In Alan Jacobs’s important new book How to Think: A Survival Guide for a World at Odds, he locates thought within our social context and all of the complexities that situation involves: our desire to fit into our current group or an aspirational in-group, our repulsion from other groups, our use of a communal (but often invisibly problematic) shorthand language, our necessarily limited interactions and sensory inputs. With reference to recent works in psychology, he also lays bare our strong inclination to bias and confusion.
However, Jacobs is not by trade a social scientist, and having obsessed about many of the same works as him (Daniel Kahneman’s Thinking, Fast and Slow looms large for both of us), it’s a relief to see a humanist address the infirmity of the mind, with many more examples from literature, philosophy, and religion, and with a plainspoken synthesis of academic research, popular culture, and politics.
How to Think is much more fun than a book with that title has the right to be. Having written myself about the Victorian crisis of faith, I am deeply envious of Jacobs’s ability to follow a story about John Stuart Mill’s depression with one about Wilt Chamberlain’s manic sex life. You will enjoy the read.
But the approachability of this book masks only slightly the serious burden it places on its readers. This is a book that seeks to put us into uncomfortable positions. In fact, it asks us to assume a position from which we might change our positions. Because individual thinking is inextricably related to social groups, this can lead to exceedingly unpleasant outcomes, including the loss of friends or being ostracized from a community. Taking on such risk is very difficult for human beings, the most social of animals. In our age of Twitter, the risk is compounded by our greater number of human interactions, interactions that are exposed online for others to gaze upon and judge.
So what Jacobs asks of us is not at all easy. (Some of the best passages in How to Think are of Jacobs struggling with his own predisposition to fire off hot takes.) It can also seem like an absurd and unwise approach when the other side shows no willingness to put themselves in your shoes. Our current levels of polarization push against much in this book, and the structure and incentives of social media are clearly not helping.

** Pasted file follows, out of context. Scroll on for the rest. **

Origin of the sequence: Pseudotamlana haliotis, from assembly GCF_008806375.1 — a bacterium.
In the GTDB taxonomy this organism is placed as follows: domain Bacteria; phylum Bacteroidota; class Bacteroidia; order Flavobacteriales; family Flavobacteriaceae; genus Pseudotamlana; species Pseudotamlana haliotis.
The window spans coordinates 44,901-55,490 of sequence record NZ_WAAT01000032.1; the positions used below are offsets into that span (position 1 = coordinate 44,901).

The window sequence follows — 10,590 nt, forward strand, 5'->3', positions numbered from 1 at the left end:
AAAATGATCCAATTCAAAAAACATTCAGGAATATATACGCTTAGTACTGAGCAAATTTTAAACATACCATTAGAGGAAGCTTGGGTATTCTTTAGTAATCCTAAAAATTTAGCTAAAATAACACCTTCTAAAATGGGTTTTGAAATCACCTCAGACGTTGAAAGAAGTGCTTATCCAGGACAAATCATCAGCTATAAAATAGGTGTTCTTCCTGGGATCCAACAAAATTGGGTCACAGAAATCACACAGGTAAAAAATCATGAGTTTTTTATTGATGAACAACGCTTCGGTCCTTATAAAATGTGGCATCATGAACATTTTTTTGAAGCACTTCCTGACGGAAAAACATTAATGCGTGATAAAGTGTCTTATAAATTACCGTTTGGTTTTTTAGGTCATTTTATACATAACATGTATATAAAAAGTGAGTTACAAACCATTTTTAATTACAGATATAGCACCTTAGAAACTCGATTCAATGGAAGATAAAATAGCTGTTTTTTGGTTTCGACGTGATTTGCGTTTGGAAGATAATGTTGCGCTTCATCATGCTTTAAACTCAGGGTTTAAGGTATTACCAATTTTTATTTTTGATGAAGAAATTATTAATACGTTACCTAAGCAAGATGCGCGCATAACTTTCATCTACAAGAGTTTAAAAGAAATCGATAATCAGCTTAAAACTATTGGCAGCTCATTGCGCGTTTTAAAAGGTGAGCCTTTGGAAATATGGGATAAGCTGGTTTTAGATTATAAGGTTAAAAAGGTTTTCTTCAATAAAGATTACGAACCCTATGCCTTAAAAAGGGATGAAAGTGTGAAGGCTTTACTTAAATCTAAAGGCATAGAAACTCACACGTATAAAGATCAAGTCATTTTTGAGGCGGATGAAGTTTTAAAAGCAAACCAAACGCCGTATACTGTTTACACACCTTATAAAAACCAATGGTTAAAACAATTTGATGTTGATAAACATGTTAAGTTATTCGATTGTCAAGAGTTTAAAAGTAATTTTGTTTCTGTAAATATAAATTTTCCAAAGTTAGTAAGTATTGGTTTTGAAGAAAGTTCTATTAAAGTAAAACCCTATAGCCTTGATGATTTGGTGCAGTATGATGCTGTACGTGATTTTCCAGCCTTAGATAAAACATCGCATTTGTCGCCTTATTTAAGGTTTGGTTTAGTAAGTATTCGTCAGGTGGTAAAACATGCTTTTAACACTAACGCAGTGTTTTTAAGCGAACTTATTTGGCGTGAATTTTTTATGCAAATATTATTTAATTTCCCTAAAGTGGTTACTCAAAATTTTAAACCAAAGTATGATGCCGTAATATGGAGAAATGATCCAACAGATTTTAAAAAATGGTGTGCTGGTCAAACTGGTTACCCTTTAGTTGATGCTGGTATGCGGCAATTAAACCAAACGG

Like any challenge that is hard and risky, overcoming it requires a concerted effort over time. Simple mental tricks will not do. Jacobs thus advocates for, in two alliterative phrases that came to mind while reading his book, habits of humility and practices of perspective-taking. To be part of a healthy social fabric—and to add threads to that fabric rather than rend it—one must constantly remind oneself of the predisposition to error, and one must repeatedly try to pause and consider, if only briefly, the source of other views you are repulsed by. (An alternative title for this book could have been How to Listen.)
Jacobs anticipates some obvious objections. He understands that facile calls for “civility,” which some may incorrectly interpret as Jacobs’ project, is often just repression in disguise. Jacobs also notes that you can still hold strong views, or agree with your group much of the time, in his framing. It’s just that you need to have a modicum of flexibility and ability to see past oneself and one’s group. Disagreements can then be worked out procedurally rather than through demonization.
Indeed, those who accept Jacobs’s call may not actually change their minds that often. What they will have achieved instead, in Jacobs’s most memorable phrase, is “a like-hearted, rather than like-minded,” state that allows them to be more neighborly with those around them and beyond their group. Enlarging the all-too-small circle of such like-hearted people is ultimately what How to Think seeks.